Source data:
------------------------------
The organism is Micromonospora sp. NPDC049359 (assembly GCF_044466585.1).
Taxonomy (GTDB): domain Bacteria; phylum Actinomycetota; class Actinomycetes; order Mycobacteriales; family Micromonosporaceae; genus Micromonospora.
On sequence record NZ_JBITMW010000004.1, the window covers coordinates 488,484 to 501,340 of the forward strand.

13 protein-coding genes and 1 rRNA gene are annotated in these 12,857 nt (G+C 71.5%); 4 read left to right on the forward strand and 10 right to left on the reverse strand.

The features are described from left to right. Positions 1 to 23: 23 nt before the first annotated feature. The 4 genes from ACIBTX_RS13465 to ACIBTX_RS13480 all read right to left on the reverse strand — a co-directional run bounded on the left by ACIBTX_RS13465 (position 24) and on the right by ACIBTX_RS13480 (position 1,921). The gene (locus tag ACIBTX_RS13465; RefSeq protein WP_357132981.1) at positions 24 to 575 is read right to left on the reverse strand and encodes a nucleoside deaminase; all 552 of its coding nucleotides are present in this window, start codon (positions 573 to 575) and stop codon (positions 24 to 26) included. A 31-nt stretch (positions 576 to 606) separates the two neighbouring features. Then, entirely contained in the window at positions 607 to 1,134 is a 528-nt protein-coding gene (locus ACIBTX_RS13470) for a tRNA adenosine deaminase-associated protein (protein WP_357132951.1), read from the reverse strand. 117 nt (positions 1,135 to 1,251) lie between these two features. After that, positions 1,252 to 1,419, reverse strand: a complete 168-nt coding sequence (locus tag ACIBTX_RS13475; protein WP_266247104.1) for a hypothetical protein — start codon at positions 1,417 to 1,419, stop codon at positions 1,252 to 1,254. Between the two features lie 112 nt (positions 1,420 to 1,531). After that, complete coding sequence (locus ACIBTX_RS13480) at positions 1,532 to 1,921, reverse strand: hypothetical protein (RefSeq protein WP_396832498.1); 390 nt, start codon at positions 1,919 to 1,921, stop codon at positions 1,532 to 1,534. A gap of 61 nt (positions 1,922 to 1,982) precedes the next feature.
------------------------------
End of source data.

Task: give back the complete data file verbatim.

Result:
The organism is Micromonospora sp. NPDC049359 (assembly GCF_044466585.1).
Taxonomy (GTDB): domain Bacteria; phylum Actinomycetota; class Actinomycetes; order Mycobacteriales; family Micromonosporaceae; genus Micromonospora.
On sequence record NZ_JBITMW010000004.1, the window covers coordinates 488,484 to 501,340 of the forward strand.

13 protein-coding genes and 1 rRNA gene are annotated in these 12,857 nt (G+C 71.5%); 4 read left to right on the forward strand and 10 right to left on the reverse strand.

The features are described from left to right. Positions 1 to 23: 23 nt before the first annotated feature. The 4 genes from ACIBTX_RS13465 to ACIBTX_RS13480 all read right to left on the reverse strand — a co-directional run bounded on the left by ACIBTX_RS13465 (position 24) and on the right by ACIBTX_RS13480 (position 1,921). The gene (locus tag ACIBTX_RS13465; RefSeq protein WP_357132981.1) at positions 24 to 575 is read right to left on the reverse strand and encodes a nucleoside deaminase; all 552 of its coding nucleotides are present in this window, start codon (positions 573 to 575) and stop codon (positions 24 to 26) included. A 31-nt stretch (positions 576 to 606) separates the two neighbouring features. Then, entirely contained in the window at positions 607 to 1,134 is a 528-nt protein-coding gene (locus ACIBTX_RS13470) for a tRNA adenosine deaminase-associated protein (protein WP_357132951.1), read from the reverse strand. 117 nt (positions 1,135 to 1,251) lie between these two features. After that, positions 1,252 to 1,419, reverse strand: a complete 168-nt coding sequence (locus tag ACIBTX_RS13475; protein WP_266247104.1) for a hypothetical protein — start codon at positions 1,417 to 1,419, stop codon at positions 1,252 to 1,254. Between the two features lie 112 nt (positions 1,420 to 1,531). After that, complete coding sequence (locus ACIBTX_RS13480) at positions 1,532 to 1,921, reverse strand: hypothetical protein (RefSeq protein WP_396832498.1); 390 nt, start codon at positions 1,919 to 1,921, stop codon at positions 1,532 to 1,534. A gap of 61 nt (positions 1,922 to 1,982) precedes the next feature.